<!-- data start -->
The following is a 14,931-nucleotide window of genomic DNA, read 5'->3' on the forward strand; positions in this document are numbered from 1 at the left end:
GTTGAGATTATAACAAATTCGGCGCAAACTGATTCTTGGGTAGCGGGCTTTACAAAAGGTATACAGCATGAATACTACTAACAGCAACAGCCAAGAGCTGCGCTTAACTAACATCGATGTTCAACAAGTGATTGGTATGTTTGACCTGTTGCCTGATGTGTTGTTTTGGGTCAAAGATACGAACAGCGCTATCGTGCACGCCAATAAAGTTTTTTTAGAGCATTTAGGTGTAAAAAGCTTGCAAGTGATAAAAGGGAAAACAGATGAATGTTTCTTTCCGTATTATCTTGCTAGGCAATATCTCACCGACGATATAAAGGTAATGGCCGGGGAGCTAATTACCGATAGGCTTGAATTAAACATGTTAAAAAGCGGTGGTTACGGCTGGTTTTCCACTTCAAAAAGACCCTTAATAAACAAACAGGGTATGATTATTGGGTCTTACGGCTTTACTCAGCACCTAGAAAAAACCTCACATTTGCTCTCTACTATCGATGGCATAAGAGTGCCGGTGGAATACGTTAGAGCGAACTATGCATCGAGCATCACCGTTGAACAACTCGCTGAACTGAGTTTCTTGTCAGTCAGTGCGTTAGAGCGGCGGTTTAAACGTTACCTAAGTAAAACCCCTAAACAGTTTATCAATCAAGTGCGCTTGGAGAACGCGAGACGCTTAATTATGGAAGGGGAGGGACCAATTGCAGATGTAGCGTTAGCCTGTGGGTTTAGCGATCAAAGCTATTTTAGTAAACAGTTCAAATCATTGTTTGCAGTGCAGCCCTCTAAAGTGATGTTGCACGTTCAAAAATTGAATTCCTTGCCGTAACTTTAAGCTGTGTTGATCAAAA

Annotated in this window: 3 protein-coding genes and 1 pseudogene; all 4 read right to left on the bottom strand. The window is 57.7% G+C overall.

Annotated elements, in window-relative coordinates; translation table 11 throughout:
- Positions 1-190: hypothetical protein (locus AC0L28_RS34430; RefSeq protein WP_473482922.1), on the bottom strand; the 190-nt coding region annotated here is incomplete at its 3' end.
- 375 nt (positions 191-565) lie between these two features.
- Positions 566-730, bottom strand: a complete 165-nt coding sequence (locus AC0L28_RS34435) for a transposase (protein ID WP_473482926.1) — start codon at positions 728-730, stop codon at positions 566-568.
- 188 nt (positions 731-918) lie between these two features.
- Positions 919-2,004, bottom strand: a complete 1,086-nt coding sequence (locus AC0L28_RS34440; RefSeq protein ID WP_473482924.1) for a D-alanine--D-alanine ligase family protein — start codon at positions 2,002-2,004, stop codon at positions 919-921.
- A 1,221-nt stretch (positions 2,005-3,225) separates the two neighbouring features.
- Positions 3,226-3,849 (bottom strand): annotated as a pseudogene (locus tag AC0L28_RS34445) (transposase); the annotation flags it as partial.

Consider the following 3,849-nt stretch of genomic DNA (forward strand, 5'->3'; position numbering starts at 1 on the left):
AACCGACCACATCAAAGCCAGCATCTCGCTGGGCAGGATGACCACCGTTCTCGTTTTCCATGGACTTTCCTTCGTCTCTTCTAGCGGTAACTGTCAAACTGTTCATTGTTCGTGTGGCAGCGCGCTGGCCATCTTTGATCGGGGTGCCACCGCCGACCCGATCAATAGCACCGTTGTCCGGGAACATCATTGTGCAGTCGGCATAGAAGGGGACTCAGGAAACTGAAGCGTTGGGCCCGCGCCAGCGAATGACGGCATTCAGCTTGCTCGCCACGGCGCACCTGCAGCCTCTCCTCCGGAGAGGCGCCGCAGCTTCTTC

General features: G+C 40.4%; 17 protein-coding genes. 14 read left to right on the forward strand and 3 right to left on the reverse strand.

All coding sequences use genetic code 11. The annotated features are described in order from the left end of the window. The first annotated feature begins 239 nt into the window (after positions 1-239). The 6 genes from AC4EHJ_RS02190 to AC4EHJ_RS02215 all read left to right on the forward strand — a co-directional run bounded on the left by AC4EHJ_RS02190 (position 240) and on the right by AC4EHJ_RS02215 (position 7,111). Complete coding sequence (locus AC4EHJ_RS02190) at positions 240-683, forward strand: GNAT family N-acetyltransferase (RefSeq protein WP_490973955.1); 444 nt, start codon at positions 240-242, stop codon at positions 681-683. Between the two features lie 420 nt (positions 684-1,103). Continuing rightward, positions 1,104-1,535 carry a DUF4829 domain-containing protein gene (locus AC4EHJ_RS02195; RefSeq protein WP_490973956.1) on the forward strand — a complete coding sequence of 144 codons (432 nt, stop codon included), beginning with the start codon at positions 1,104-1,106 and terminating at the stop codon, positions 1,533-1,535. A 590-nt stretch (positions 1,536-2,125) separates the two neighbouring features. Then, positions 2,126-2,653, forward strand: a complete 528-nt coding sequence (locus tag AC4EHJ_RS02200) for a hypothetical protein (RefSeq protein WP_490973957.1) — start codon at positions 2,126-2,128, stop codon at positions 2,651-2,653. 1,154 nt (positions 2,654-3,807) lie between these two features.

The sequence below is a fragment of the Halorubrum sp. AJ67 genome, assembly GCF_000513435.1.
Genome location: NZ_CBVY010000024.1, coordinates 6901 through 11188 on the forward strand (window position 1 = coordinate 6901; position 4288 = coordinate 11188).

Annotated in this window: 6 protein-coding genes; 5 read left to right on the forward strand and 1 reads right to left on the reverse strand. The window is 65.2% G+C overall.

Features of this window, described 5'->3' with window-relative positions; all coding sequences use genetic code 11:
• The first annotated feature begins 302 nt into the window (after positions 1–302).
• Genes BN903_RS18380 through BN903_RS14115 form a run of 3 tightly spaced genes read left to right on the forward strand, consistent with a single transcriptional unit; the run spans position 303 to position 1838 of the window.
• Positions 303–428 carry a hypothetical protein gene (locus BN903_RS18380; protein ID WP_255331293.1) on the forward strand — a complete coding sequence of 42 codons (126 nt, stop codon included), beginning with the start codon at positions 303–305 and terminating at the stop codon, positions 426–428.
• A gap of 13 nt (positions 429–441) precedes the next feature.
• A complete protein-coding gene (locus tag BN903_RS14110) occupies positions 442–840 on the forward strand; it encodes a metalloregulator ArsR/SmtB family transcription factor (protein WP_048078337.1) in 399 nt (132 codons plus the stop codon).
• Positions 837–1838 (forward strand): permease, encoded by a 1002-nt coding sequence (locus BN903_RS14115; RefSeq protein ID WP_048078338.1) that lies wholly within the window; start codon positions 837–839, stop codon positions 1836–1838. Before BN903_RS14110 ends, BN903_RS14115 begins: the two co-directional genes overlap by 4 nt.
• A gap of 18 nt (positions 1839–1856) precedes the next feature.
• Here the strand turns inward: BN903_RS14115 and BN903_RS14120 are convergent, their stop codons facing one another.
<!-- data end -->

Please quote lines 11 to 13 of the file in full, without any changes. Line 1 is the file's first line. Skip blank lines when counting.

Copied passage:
- Positions 3,226-3,849 (bottom strand): annotated as a pseudogene (locus tag AC0L28_RS34445) (transposase); the annotation flags it as partial.

Consider the following 3,849-nt stretch of genomic DNA (forward strand, 5'->3'; position numbering starts at 1 on the left):
AACCGACCACATCAAAGCCAGCATCTCGCTGGGCAGGATGACCACCGTTCTCGTTTTCCATGGACTTTCCTTCGTCTCTTCTAGCGGTAACTGTCAAACTGTTCATTGTTCGTGTGGCAGCGCGCTGGCCATCTTTGATCGGGGTGCCACCGCCGACCCGATCAATAGCACCGTTGTCCGGGAACATCATTGTGCAGTCGGCATAGAAGGGGACTCAGGAAACTGAAGCGTTGGGCCCGCGCCAGCGAATGACGGCATTCAGCTTGCTCGCCACGGCGCACCTGCAGCCTCTCCTCCGGAGAGGCGCCGCAGCTTCTTC